Upstairs, there was a cozy bed at the end of the hall, built into the space where the two slanted walls of the roof met. It was where I slept when we stayed overnight and I liked it partly because I could see whatever coming and going there was in the night, being out there in the hall. It showed a lot of imagination and creativity to have built that little bed in that space. People with less imagination might have simply put a table there — not nearly as interesting.

The screened-in sunporch at the front of the house was the chosen place for spending an afternoon during a summer visit. I can still feel the soft breeze and almost smell the fragrance from the flower garden, not far beyond where we sat. The women always sat on one end of the porch, the men on the other. There would be tea.

As with most country houses though, the kitchen was the heart of the house and the focal point in the kitchen was the built-in sofa/day bed. It was an inviting spot and I spent many an hour curled up there, reading. It seems odd to me now but it seemed perfectly natural then that stacked near the bottom of the day bed was a pile of The Illustrated London News. We often walked with Fint up the railway tracks to the station to get the mail and I remember a couple of times, a bunch of The Illustrated London News would have arrived. It was an occasion; those papers were much anticipated.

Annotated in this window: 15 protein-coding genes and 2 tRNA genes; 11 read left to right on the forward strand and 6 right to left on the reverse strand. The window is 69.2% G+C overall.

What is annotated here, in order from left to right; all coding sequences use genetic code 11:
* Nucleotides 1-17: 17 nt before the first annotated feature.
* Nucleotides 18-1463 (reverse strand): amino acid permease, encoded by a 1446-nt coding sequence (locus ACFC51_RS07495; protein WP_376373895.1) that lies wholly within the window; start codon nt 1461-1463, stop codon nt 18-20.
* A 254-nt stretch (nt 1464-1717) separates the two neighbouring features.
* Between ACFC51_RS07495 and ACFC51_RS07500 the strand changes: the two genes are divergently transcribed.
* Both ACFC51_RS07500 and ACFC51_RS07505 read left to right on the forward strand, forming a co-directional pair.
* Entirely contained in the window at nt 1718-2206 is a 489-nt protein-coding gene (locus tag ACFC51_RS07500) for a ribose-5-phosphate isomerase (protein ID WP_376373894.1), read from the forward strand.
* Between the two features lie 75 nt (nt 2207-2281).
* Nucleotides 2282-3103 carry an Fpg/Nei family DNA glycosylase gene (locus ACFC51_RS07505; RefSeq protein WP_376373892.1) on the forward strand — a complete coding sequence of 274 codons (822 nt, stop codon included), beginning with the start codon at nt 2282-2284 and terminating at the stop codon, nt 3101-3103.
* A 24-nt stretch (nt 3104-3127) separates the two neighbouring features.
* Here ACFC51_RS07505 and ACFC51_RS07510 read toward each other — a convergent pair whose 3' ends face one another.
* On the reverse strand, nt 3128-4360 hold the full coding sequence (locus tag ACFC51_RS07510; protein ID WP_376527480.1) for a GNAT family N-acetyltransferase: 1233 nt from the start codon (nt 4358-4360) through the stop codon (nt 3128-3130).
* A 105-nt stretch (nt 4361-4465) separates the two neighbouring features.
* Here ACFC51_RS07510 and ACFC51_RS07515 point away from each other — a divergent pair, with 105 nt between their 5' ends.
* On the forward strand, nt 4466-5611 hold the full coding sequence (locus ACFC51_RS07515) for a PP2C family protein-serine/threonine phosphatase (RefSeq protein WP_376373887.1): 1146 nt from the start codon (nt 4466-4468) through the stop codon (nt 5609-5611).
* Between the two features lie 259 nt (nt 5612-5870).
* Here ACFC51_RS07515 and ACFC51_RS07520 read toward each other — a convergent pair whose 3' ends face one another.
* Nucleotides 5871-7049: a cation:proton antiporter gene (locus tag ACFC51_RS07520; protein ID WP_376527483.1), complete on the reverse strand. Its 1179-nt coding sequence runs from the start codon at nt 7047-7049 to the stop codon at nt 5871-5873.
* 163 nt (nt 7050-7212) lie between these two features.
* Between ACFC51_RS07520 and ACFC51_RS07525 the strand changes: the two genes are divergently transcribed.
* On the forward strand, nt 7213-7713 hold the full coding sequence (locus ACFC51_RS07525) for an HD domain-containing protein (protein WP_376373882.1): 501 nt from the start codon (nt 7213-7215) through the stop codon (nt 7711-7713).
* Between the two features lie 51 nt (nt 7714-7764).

The kitchen sink with a water hand-pump was in front of a low window that looked out onto the garden. There were the usual rows of vegetables but the spectacular parts of the garden were the flowers. There were sweet peas and gladiolas, roses and pansies, cosmos, zinnias, marigolds, nasturtium. Those flowers were magnificent. At a certain point in the summer, every room in the house would be adorned with bowls and vases full of roses. It was a touch of such beauty and elegance.

Fint reputedly was not that fond of children but he seemed to like Marilyn (my sister) and me and we spent a lot of time with him. The land that belonged to the family was rented out and farmed by a neighbour but Fint still liked to take a walk down through the fields and he often took us with him, especially when there was haying or harvesting being done.